Background Noninvasive high frequency oscillatory ventilation (nHFOV) has been applied through nasal prongs as a new respiratory technique in preterm neonates and has been found to reduce CO2, but it has never been studied in bigger infants. Its mechanical properties when applied through a face mask are not known.
Methods We modeled the application of face mask-NHFOV in infants using a pediatric mannequin connected to an active lung simulator (ASL5000). This was set mimicking the mechanical properties of a normal lung (Crs 1 mL/cmH2O/Kg; Raw: 40 cmH2O/L/sec; Pmus 6 cmH2O; rate: 40 breaths/min) in a male infant at 1 year, 8 Kg, 3rd percentile for age. NHFOV parameters were sequentially changed. Spontaneous tidal volume (sTv), oscillatory stroke volume (oTv) and oscillation amplitude (DeltaPdist) at the lung simulator were recorded. Oscillatory pressure ratio (OPR: DeltaPdist/DeltaP) and the theoretical ventilation during HFOV (DCO2=frequency x oTv2) were also calculated.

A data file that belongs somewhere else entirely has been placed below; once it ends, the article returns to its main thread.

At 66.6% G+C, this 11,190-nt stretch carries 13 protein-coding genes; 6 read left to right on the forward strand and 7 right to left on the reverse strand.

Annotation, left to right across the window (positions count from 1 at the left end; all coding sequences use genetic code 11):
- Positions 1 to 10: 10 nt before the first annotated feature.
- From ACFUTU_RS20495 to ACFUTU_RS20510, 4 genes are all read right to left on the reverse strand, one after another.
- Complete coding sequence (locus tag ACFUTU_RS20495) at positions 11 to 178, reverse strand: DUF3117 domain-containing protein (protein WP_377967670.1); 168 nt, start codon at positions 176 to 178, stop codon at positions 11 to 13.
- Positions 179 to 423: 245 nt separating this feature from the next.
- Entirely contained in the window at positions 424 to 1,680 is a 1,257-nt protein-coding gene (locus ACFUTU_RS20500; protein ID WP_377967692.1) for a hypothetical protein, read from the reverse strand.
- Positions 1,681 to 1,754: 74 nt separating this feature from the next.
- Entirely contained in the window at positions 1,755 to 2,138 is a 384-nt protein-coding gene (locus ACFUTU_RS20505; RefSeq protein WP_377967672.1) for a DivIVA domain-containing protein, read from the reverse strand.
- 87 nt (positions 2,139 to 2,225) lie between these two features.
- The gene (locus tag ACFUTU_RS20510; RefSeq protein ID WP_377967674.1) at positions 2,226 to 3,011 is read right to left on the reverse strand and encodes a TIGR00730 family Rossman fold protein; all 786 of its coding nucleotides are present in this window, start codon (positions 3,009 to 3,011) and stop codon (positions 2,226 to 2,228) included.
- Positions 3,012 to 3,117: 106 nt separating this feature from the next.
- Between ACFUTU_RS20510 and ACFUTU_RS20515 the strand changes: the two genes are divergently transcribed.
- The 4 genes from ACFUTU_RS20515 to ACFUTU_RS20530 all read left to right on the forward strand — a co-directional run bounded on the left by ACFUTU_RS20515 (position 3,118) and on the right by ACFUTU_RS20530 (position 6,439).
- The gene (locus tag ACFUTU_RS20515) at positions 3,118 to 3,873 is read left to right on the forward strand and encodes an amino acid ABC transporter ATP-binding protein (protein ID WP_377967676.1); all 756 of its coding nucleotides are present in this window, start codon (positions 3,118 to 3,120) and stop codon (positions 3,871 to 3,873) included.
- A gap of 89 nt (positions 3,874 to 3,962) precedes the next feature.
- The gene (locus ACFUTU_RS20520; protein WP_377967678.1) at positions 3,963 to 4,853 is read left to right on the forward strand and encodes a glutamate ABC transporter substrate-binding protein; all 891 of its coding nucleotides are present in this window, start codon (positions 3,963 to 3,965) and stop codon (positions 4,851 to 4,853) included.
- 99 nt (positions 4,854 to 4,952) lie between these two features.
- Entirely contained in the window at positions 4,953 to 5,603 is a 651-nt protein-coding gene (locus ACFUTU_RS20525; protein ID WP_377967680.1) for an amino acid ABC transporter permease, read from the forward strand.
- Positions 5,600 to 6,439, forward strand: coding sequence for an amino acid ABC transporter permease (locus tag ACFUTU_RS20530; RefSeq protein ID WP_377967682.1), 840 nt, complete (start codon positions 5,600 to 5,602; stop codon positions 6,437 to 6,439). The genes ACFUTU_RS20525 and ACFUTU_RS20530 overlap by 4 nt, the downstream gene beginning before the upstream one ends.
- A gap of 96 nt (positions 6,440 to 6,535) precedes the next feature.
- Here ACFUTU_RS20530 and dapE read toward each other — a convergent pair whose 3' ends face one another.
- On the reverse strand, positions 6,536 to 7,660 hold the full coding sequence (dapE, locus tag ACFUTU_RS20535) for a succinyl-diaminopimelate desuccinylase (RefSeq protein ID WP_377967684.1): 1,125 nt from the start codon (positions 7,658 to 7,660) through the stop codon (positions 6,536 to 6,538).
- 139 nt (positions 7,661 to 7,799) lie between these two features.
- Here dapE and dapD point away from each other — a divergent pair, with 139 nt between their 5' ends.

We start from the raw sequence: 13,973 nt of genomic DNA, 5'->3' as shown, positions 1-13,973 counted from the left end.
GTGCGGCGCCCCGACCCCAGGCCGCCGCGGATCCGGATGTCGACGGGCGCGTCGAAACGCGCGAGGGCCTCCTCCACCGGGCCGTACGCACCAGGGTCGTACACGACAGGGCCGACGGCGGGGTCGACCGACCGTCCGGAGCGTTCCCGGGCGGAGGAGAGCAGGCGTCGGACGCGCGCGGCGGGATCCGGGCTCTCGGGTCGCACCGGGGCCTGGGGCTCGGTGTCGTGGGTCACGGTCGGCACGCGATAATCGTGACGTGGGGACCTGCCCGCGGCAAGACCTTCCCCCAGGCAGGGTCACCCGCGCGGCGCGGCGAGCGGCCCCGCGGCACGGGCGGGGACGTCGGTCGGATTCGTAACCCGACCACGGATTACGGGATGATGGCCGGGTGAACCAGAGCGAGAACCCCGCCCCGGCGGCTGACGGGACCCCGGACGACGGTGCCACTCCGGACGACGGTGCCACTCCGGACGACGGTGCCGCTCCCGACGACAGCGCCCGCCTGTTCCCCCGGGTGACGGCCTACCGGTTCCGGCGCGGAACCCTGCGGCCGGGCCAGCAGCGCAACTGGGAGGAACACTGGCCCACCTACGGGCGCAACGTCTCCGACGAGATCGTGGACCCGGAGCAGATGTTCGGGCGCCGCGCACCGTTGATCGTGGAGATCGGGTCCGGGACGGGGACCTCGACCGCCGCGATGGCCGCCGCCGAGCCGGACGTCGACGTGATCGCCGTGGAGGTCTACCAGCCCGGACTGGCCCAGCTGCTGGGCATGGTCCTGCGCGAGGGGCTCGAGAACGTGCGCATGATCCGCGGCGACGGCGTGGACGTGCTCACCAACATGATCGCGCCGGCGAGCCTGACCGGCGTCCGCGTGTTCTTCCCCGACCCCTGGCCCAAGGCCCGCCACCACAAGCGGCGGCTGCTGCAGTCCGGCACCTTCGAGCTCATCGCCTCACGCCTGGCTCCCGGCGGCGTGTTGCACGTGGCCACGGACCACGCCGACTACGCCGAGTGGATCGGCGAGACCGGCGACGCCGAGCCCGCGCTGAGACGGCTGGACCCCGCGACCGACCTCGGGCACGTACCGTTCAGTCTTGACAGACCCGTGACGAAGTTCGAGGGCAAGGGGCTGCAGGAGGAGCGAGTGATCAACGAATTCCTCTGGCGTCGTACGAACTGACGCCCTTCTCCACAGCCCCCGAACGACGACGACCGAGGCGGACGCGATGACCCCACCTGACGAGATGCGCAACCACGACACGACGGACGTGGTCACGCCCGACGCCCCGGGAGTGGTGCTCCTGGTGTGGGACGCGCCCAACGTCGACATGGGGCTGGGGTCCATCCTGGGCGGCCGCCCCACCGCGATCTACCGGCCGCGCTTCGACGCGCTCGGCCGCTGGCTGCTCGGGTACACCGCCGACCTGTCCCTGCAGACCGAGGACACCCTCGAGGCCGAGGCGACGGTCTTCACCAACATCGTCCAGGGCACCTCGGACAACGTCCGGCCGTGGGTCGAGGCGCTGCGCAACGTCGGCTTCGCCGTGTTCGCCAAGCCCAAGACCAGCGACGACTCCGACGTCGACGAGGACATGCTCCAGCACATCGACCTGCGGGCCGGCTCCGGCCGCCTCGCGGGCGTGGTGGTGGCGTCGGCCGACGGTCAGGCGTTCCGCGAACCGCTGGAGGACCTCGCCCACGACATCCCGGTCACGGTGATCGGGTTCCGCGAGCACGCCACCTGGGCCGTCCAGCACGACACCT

Results Mean oTv, OPR and DCO2 were 1.9±0.7 mL/Kg, 0.05±0.02 and 221±136 Hz x mL2/Kg, respectively. Significant correlations were found between OPR and oTv (r=0.48; p<0.001) and OPR and DCO2 (r= 0.47; p<0.001).oTv significantly correlates with sTv (r=0,885; p<0,001). At a multivariate regression OPR was the factor more strongly associated with oTv (st.β=0.88) and DCO2 (st.β=0.96; p<0.001).
Discussion NHFOV through face mask is feasible. Oscillation amplitude is dampened by the interface and may reach in the lung 11% of the set value.Nonetheless, in this model adequate Tv and DCO2 are reached and OPR was the factor more strongly influencing ventilation.
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